11 found
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  1.  66
    Saccadic Eye Movements and Cognition.Simon P. Liversedge & John M. Findlay - 2000 - Trends in Cognitive Sciences 4 (1):6-14.
  2. Encoding Multiple Words Simultaneously in Reading is Implausible.Erik D. Reichle, Simon P. Liversedge, Alexander Pollatsek & Keith Rayner - 2009 - Trends in Cognitive Sciences 13 (3):115-119.
    Several prominent models of reading posit that attention is distributed to support the parallel lexical processing of multiple words. We contend that the auxiliary assumptions underlying this attention-gradient hypothesis are not well founded. Here, we address three specific issues related to the ongoing debate about attention allocation during reading: (i) why the attention-gradient hypothesis is widely endorsed, (ii) why processing several words in parallel in reading is implausible and (iii) why attention must be allocated to only one word at a (...)
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  3.  10
    Eye Movements of Second Language Learners When Reading Spaced and Unspaced Chinese Text.Deli Shen, Simon P. Liversedge, Jin Tian, Chuanli Zang, Lei Cui, Xuejun Bai, Guoli Yan & Keith Rayner - 2012 - Journal of Experimental Psychology: Applied 18 (2):192-202.
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  4.  55
    Beyond Isolated Word Recognition.Simon P. Liversedge, Hazel I. Blythe & Denis Drieghe - 2012 - Behavioral and Brain Sciences 35 (5):31-32.
    In this commentary we concur with Frost's view of the centrality of universal principles in models of word identification. However, we argue that other processes in sentence comprehension also fundamentally constrain the nature of written word identification. Furthermore, these processes appear to be universal. We, therefore, argue that universality in word identification should not be considered in isolation, but instead in the context of other linguistic processes that occur during normal reading.
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  5.  9
    Parafoveal Previews and Lexical Frequency in Natural Reading: Evidence From Eye Movements and Fixation-Related Potentials.Federica Degno, Otto Loberg, Chuanli Zang, Manman Zhang, Nick Donnelly & Simon P. Liversedge - 2019 - Journal of Experimental Psychology: General 148 (3):453-474.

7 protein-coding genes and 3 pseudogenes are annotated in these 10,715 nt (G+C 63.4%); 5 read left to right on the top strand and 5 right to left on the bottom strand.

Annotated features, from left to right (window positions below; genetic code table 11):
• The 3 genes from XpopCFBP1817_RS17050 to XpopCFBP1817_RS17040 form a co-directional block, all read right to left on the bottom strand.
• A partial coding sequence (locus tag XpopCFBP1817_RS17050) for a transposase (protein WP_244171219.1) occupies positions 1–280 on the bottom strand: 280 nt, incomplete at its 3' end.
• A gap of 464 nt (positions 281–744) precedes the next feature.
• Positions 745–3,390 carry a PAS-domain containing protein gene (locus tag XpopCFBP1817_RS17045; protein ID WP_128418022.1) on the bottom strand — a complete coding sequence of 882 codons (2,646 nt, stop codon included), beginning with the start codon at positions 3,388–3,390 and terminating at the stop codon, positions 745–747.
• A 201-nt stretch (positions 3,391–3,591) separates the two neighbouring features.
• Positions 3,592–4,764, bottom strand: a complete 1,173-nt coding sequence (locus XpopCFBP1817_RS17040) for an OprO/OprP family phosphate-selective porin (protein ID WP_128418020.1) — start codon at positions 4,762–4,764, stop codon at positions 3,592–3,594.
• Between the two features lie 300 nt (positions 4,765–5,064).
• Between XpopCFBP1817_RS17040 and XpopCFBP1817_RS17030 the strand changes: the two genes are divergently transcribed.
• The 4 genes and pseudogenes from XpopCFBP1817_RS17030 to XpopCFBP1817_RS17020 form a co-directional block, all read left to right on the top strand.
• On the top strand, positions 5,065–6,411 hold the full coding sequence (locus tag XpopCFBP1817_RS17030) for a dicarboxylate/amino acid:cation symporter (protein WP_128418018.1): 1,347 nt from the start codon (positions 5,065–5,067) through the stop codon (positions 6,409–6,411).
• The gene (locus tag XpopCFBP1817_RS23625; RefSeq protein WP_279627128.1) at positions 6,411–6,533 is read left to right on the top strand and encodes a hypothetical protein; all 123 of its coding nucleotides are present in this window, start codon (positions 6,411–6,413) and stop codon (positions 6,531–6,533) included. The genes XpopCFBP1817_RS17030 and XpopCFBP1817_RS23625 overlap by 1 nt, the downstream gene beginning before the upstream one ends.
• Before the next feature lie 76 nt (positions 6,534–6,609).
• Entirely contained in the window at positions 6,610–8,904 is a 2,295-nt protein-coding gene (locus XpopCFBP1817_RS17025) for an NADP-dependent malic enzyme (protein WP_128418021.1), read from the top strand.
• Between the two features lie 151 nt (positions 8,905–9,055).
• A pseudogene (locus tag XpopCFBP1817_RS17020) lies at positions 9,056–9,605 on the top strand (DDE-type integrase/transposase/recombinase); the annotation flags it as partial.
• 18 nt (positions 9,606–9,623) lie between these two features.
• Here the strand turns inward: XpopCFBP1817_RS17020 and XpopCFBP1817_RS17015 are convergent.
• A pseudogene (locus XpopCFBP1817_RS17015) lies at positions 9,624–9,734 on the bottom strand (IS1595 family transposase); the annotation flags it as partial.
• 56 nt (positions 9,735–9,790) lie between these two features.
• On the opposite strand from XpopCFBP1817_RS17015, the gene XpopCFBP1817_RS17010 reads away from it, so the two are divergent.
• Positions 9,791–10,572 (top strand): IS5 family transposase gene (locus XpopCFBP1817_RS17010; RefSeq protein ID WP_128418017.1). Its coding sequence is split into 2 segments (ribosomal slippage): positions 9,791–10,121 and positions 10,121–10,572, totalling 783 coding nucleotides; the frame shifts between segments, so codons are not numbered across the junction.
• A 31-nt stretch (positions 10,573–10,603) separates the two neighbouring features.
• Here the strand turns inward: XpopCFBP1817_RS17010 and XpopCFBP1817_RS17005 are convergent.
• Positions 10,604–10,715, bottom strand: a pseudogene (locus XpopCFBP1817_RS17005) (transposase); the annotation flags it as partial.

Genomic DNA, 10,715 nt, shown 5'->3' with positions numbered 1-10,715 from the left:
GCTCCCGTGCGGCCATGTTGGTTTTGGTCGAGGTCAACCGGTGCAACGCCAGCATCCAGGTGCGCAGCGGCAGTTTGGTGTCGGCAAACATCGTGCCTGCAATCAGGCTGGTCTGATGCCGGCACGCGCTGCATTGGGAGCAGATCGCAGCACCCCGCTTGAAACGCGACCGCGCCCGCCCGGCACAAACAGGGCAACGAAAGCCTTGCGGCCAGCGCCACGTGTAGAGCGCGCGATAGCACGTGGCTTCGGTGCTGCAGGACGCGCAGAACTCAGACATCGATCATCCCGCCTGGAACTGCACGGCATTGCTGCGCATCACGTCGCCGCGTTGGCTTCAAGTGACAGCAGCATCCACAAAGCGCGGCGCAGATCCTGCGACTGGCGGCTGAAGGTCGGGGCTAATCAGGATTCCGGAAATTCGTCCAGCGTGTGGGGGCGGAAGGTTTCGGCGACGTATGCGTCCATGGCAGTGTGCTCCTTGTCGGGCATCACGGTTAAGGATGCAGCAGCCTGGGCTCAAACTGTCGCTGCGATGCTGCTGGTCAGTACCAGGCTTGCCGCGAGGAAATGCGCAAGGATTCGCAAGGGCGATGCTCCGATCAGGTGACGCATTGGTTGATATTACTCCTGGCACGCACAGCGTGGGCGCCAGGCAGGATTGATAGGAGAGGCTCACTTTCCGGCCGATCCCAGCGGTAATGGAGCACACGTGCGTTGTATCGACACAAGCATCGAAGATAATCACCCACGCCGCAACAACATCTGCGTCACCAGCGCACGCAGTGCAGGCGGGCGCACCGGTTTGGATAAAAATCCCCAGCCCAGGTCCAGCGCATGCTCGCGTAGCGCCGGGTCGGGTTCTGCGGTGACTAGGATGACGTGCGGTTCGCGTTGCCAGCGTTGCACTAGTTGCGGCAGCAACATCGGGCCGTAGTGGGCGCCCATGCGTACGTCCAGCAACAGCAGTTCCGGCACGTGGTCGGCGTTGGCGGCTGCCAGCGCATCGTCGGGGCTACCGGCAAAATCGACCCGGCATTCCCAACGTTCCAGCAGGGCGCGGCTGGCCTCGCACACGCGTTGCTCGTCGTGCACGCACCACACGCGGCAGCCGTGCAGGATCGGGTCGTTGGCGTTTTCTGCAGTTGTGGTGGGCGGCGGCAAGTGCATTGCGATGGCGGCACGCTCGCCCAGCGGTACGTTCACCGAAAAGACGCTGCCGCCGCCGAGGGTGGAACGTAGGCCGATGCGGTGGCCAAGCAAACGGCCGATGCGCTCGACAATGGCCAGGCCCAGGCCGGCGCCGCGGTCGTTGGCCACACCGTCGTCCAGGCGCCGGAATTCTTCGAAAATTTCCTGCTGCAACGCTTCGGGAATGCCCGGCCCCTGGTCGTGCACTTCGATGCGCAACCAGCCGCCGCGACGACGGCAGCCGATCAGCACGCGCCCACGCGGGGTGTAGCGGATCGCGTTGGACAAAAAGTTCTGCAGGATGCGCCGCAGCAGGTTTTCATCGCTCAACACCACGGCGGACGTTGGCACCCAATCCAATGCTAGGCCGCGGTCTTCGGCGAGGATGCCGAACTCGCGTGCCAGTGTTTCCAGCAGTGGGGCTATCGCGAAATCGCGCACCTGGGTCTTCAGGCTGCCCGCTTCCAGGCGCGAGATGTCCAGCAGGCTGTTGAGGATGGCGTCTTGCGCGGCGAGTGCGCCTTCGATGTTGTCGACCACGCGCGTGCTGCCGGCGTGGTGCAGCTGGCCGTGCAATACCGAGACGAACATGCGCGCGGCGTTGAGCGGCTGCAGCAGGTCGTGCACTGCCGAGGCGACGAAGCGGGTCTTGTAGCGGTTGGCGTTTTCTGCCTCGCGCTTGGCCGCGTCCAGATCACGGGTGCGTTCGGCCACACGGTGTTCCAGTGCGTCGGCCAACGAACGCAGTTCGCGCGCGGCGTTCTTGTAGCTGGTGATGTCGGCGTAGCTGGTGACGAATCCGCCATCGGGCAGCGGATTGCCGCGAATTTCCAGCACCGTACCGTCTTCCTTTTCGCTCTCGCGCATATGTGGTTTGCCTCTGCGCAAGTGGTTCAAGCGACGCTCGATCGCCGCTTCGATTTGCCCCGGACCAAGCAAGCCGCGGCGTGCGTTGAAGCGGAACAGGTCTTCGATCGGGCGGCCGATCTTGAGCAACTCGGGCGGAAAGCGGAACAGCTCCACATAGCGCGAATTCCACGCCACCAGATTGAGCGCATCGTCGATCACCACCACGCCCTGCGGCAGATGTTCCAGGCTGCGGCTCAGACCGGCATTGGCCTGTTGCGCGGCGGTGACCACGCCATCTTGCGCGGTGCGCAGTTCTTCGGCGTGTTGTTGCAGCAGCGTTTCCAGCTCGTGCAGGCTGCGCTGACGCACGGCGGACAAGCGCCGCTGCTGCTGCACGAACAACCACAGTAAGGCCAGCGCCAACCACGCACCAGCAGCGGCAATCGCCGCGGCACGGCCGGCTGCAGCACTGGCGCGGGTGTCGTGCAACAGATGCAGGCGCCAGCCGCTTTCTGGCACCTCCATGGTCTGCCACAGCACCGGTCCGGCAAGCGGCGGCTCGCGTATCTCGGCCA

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  6.  29
    Children's Comprehension of Sentences with Focus Particles.Kevin B. Paterson, Simon P. Liversedge, Caroline Rowland & Ruth Filik - 2003 - Cognition 89 (3):263-294.
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  7.  7
    Search for Two Categories of Target Produces Fewer Fixations to Target-Color Items.Tamaryn Menneer, Michael J. Stroud, Kyle R. Cave, Xingshan Li, Hayward J. Godwin, Simon P. Liversedge & Nick Donnelly - 2012 - Journal of Experimental Psychology: Applied 18 (4):404-418.
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  8.  8
    Individual Differences in Search and Monitoring for Color Targets in Dynamic Visual Displays.Alex Muhl-Richardson, Hayward J. Godwin, Matthew Garner, Julie A. Hadwin, Simon P. Liversedge & Nick Donnelly - 2018 - Journal of Experimental Psychology: Applied 24 (4):564-577.
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  9.  17
    Universality in Eye Movements and Reading: A Trilingual Investigation.Simon P. Liversedge, Denis Drieghe, Xin Li, Guoli Yan, Xuejun Bai & Jukka Hyönä - 2016 - Cognition 147:1-20.
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  10.  6
    The FVF Framework and Target Prevalence Effects.Tamaryn Menneer, Hayward J. Godwin, Simon P. Liversedge, Anne P. Hillstrom, Valerie Benson, Erik D. Reichle & Nick Donnelly - 2017 - Behavioral and Brain Sciences 40.
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  11.  23
    Psycholinguistic Processes Affect Fixation Durations and Orthographic Information Affects Fixation Locations: Can E-Z Reader Cope?Simon P. Liversedge & Sarah J. White - 2003 - Behavioral and Brain Sciences 26 (4):492-493.
    This commentary focuses on two aspects of eye movement behaviour that E-Z Reader 7 currently makes no attempt to explain: the influence of higher order psycholinguistic processes on fixation durations, and orthographic influences on initial and refixation locations on words. From our understanding of the current version of the model, it is not clear how it may be readily modified to account for existing empirical data.
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